Brown writes that we’re in a bit of a cultural phase right now where we celebrate stories of failure, but in a way that’s all toughness and grit and somehow skips over the all-important “messy middle” of the story: “I was in the middle of my great life, and then, bam, I got knocked down. But I crawled my way up, and look at me now!”
That’s wonderful, but seriously, HOW DID YOU DO THAT?
That’s what Brown teaches us how to do in Rising Strong. She takes us into the messy middle — the all-important, tension-filled, and dramatic Act Two of the hero’s journey.
There’s a lot of awesomeness in this book. Here’s my attempt to summarize the essence of the awesome:
10 Important Lessons for Your Life Journey
1. We will ALL have “facedown in the arena” moments. And dammit, arenas are everywhere.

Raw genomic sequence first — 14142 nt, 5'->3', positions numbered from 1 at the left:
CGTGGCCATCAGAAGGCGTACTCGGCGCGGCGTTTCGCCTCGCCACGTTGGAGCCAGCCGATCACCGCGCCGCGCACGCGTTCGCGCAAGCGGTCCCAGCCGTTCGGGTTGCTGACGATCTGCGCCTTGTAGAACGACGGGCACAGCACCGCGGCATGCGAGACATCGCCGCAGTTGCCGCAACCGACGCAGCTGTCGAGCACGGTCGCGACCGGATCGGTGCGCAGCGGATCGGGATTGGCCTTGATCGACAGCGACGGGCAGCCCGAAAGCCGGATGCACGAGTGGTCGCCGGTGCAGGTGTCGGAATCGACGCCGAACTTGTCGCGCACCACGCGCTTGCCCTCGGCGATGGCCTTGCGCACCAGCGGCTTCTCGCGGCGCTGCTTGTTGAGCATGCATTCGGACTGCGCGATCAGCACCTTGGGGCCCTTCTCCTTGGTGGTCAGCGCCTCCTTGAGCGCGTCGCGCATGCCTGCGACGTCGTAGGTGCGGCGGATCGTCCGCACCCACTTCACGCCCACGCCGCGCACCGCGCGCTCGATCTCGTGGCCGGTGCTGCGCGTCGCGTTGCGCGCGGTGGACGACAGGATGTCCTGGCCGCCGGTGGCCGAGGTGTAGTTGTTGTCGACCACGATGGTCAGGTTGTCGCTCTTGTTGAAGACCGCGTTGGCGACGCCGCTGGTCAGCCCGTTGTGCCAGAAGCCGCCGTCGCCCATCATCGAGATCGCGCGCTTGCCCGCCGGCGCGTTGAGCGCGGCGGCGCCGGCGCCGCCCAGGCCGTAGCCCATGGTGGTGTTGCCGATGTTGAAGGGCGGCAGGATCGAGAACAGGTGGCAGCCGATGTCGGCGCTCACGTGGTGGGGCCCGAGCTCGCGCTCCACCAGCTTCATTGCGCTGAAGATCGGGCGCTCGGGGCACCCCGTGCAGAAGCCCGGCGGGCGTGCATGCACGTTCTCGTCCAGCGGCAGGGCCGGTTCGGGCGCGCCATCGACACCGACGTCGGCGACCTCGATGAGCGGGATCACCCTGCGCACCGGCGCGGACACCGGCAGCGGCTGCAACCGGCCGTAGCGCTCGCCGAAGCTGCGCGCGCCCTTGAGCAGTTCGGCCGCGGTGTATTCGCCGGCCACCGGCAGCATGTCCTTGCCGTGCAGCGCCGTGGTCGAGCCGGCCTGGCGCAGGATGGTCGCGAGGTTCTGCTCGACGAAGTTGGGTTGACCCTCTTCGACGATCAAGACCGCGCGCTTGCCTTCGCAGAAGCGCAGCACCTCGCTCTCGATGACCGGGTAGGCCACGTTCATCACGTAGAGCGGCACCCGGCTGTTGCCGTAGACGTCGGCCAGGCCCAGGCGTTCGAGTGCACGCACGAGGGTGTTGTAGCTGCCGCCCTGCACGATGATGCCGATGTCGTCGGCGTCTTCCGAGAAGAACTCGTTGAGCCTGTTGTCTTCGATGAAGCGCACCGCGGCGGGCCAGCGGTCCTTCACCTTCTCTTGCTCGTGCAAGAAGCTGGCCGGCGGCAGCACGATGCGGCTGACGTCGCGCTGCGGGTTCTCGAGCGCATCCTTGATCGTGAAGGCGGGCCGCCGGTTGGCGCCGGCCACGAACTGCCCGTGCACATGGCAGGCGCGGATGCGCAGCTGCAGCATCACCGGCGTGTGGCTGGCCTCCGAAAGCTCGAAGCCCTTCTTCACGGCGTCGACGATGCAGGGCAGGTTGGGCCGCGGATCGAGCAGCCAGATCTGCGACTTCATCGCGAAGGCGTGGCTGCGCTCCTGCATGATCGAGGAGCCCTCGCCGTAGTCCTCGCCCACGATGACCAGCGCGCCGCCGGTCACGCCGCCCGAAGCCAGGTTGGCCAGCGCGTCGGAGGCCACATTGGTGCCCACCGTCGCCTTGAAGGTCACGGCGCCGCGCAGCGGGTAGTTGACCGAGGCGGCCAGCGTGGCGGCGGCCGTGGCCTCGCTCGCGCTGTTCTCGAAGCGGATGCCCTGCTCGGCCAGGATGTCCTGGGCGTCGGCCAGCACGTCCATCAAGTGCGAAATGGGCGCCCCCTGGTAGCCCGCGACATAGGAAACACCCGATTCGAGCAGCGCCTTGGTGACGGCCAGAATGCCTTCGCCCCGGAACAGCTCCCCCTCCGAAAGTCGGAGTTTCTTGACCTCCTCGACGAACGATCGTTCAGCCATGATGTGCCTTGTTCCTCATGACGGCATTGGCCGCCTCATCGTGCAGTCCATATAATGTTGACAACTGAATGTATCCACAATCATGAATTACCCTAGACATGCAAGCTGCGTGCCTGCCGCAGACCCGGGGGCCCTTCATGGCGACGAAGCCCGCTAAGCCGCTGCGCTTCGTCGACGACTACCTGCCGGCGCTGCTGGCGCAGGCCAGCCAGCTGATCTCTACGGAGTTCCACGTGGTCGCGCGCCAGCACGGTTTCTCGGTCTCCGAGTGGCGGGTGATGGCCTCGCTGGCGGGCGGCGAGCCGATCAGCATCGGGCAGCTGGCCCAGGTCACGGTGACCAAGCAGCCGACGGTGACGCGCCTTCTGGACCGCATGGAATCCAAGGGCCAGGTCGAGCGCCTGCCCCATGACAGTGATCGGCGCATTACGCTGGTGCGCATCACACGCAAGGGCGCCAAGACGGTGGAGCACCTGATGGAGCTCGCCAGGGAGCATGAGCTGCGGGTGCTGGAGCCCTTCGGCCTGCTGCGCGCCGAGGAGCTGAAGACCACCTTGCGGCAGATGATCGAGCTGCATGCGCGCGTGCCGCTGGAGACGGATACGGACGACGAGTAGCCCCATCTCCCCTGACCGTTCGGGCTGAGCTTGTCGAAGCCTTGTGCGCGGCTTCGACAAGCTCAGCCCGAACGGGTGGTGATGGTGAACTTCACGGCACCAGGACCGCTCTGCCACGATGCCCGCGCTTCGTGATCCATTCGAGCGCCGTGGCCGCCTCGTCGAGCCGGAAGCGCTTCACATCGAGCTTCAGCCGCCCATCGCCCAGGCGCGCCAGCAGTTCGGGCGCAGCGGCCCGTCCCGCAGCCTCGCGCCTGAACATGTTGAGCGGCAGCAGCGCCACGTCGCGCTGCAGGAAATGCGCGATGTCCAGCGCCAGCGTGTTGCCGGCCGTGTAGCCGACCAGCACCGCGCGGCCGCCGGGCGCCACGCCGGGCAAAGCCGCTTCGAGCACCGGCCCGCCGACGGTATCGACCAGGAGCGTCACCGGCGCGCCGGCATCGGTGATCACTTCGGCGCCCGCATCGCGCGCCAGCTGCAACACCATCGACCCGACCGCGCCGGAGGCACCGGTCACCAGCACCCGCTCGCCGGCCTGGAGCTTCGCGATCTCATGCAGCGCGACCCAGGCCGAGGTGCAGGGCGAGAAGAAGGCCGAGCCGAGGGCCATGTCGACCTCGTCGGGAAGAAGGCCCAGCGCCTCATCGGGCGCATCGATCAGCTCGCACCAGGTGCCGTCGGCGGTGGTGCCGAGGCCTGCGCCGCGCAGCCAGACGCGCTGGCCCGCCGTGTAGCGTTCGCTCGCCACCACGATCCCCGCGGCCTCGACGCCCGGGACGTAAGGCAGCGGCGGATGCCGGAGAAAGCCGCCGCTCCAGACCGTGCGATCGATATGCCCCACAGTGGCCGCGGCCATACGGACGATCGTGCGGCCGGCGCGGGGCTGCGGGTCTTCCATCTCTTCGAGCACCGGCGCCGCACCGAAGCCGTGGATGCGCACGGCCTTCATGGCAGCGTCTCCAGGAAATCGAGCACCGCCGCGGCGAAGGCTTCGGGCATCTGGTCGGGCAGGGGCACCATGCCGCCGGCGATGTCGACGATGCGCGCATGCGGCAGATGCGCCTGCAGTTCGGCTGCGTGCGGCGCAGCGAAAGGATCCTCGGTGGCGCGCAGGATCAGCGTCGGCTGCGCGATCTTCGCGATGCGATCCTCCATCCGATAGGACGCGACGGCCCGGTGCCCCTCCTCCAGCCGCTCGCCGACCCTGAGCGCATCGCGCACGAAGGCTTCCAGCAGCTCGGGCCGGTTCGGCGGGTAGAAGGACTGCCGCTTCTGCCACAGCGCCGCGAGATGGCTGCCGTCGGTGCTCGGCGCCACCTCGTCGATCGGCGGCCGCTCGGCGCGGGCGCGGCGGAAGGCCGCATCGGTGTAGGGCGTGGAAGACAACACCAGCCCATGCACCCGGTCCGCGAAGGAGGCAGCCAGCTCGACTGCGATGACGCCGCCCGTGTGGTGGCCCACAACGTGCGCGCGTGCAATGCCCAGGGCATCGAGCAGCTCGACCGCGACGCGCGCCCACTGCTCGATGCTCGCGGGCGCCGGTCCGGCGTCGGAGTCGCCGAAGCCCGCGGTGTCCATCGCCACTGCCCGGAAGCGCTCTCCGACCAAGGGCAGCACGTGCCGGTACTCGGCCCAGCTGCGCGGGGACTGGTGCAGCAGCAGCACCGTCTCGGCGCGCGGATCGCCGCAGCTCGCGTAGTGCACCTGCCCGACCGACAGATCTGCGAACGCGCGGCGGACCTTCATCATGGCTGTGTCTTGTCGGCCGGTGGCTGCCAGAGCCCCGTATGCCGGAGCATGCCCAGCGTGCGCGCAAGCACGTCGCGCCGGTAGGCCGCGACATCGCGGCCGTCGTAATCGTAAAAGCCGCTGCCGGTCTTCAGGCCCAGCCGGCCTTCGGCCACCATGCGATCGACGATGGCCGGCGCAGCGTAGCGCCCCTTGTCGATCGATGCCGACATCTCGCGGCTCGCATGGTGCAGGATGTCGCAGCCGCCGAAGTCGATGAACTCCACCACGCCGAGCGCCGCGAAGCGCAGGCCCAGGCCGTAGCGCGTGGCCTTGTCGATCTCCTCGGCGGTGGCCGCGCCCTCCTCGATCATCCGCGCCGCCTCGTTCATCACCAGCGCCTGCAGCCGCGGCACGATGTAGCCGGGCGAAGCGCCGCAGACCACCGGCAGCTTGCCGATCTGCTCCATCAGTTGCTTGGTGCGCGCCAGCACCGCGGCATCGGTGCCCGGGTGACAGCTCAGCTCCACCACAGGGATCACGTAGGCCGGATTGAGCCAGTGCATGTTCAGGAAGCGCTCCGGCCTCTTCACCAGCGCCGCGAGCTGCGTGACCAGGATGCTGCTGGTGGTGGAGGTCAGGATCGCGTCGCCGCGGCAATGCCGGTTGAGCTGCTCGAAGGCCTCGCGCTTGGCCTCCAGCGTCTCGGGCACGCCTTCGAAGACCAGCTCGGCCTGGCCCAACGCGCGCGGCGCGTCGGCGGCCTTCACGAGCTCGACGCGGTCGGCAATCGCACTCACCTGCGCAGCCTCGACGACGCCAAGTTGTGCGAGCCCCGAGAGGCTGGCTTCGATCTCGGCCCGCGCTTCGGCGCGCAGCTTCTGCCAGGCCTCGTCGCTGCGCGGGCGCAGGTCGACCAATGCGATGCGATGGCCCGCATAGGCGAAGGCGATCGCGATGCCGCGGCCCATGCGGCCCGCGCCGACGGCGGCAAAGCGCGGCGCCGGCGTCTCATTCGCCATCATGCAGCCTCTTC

If you’re going to actually get out of bed each day and live, you’re going to, at some point, experience failure. If you step into the arena, you’re going to get knocked down.
While an arena makes us think of SOMETHING HUGE AND GLORIOUS (like competing in the Olympics or giving a TED Talk), arenas are everywhere. We’re in an arena any time we show up, engage, and, as contestants on The Bachelor do each week, “put ourselves out there.” (Hopefully for the right reasons.)
Brown tells us that a tough moment of parenting is an arena. An argument with your spouse is an arena.
Arenas are everywhere. So we WILL experience failure and heartbreak. Just ask the Bachelor contestants.
2. We must wade into discomfort. Without wearing those ridiculous wading pants.